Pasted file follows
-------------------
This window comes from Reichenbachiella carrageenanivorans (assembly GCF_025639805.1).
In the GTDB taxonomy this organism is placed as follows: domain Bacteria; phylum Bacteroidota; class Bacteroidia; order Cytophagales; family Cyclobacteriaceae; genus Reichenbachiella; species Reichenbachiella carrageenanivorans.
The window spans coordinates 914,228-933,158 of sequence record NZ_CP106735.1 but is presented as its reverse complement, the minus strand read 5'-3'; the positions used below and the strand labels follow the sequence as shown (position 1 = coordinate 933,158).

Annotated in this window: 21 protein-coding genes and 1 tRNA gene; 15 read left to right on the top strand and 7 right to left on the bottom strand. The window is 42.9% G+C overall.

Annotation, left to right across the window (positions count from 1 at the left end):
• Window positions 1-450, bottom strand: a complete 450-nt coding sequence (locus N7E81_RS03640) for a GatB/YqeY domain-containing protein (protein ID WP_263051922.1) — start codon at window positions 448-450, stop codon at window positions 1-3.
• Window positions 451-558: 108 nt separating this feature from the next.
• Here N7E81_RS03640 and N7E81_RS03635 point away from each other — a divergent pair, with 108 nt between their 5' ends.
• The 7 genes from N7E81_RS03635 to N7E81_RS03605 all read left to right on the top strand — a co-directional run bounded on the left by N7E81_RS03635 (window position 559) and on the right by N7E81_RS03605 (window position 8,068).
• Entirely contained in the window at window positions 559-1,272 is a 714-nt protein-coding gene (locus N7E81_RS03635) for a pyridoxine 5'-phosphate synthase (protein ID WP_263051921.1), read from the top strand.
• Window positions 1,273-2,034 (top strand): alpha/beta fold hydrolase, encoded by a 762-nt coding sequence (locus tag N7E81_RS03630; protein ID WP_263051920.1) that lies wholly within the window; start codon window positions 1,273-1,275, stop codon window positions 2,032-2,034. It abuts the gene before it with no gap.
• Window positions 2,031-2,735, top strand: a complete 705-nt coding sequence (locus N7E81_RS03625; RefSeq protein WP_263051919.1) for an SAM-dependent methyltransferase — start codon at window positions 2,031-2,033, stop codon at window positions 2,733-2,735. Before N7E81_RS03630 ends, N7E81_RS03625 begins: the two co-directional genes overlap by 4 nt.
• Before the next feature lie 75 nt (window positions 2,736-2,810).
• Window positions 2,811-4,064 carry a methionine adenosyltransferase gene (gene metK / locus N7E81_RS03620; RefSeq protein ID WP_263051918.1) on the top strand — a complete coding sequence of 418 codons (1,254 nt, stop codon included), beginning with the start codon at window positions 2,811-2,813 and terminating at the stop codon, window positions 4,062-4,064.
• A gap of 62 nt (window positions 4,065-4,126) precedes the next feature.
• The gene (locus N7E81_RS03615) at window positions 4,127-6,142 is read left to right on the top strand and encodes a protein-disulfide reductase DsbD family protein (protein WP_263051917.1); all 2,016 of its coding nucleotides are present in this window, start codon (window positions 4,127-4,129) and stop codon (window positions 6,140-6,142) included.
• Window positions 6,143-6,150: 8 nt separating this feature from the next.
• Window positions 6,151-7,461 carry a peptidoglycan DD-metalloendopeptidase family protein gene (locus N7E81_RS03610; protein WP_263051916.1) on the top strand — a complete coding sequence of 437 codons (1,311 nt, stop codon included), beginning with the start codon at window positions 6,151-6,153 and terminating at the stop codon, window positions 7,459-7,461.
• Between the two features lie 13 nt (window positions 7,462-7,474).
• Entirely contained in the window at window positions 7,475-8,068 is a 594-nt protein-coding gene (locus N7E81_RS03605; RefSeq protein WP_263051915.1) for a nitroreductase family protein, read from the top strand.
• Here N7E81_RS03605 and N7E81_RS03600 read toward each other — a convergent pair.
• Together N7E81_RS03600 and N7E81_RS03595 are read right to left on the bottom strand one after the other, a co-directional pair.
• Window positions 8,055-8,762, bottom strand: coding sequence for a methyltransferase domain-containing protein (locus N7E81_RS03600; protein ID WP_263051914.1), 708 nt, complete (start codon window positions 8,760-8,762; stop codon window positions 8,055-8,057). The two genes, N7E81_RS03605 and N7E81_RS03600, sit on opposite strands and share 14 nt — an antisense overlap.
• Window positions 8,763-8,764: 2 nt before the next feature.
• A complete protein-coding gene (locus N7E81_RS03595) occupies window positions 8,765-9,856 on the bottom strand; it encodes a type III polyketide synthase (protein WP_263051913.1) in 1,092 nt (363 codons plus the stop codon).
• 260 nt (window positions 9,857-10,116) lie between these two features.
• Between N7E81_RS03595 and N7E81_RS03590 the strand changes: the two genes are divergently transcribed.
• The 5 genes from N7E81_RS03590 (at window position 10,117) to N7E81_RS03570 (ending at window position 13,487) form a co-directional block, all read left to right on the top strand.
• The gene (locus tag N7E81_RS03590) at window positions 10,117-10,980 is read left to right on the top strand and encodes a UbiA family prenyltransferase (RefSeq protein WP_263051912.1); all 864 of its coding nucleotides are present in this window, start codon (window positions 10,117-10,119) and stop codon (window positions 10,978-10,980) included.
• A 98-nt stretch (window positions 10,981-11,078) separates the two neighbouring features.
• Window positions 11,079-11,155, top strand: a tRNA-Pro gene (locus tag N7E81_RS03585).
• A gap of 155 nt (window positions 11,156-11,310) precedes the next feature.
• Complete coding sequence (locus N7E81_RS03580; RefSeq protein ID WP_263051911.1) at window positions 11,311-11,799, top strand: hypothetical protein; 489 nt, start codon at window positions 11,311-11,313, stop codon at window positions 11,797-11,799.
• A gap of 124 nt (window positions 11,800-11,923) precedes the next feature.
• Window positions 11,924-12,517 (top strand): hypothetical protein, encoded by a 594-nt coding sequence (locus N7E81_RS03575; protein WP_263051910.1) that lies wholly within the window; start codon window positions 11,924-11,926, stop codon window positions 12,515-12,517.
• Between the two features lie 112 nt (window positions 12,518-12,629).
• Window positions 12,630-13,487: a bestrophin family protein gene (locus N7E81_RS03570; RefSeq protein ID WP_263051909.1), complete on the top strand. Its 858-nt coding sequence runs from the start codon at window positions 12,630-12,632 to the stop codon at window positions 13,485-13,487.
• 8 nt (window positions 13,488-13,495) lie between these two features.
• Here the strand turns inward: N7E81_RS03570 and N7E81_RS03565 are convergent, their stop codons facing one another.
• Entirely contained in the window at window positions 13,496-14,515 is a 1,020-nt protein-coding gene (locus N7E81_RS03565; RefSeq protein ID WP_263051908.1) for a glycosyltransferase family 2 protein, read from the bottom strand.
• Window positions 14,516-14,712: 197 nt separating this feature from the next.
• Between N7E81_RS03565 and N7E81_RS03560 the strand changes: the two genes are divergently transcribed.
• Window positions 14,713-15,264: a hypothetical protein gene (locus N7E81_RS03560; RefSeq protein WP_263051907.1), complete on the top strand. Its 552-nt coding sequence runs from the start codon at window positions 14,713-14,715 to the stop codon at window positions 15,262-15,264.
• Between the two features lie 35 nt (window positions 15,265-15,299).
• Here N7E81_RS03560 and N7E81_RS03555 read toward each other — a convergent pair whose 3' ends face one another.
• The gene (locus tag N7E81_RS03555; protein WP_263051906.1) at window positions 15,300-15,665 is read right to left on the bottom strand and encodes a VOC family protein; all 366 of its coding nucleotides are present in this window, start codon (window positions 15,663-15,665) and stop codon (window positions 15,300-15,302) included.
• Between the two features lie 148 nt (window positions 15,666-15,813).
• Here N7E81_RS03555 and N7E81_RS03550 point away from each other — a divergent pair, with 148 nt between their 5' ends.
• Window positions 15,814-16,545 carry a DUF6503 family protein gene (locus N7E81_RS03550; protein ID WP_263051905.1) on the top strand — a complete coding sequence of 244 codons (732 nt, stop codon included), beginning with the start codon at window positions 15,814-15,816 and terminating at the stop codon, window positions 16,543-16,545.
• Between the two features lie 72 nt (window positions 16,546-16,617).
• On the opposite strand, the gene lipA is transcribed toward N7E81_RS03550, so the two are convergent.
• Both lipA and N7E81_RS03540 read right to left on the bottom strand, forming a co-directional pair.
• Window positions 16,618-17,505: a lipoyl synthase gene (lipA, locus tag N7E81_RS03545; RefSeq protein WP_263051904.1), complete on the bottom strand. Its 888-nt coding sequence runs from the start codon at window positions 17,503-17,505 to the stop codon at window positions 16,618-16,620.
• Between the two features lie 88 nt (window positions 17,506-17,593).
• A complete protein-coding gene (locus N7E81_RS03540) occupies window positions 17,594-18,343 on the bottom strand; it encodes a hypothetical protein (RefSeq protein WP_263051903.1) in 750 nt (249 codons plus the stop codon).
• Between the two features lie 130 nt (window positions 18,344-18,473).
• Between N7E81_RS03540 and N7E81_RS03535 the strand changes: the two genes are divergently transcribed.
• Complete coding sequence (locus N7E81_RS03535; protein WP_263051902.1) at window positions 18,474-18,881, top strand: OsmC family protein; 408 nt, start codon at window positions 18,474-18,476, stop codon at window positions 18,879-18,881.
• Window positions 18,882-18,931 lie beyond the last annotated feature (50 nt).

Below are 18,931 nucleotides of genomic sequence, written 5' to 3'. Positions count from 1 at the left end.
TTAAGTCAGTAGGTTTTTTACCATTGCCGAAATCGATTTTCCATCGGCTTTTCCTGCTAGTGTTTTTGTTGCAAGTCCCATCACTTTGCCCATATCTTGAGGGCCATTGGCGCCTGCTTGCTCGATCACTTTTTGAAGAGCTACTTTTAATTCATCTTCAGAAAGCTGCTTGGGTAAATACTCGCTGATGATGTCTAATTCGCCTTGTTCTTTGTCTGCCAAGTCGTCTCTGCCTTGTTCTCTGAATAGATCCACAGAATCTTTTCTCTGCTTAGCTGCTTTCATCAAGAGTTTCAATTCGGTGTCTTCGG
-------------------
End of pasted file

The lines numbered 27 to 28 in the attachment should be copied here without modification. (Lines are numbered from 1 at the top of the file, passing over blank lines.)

• Between N7E81_RS03595 and N7E81_RS03590 the strand changes: the two genes are divergently transcribed.
• The 5 genes from N7E81_RS03590 (at window position 10,117) to N7E81_RS03570 (ending at window position 13,487) form a co-directional block, all read left to right on the top strand.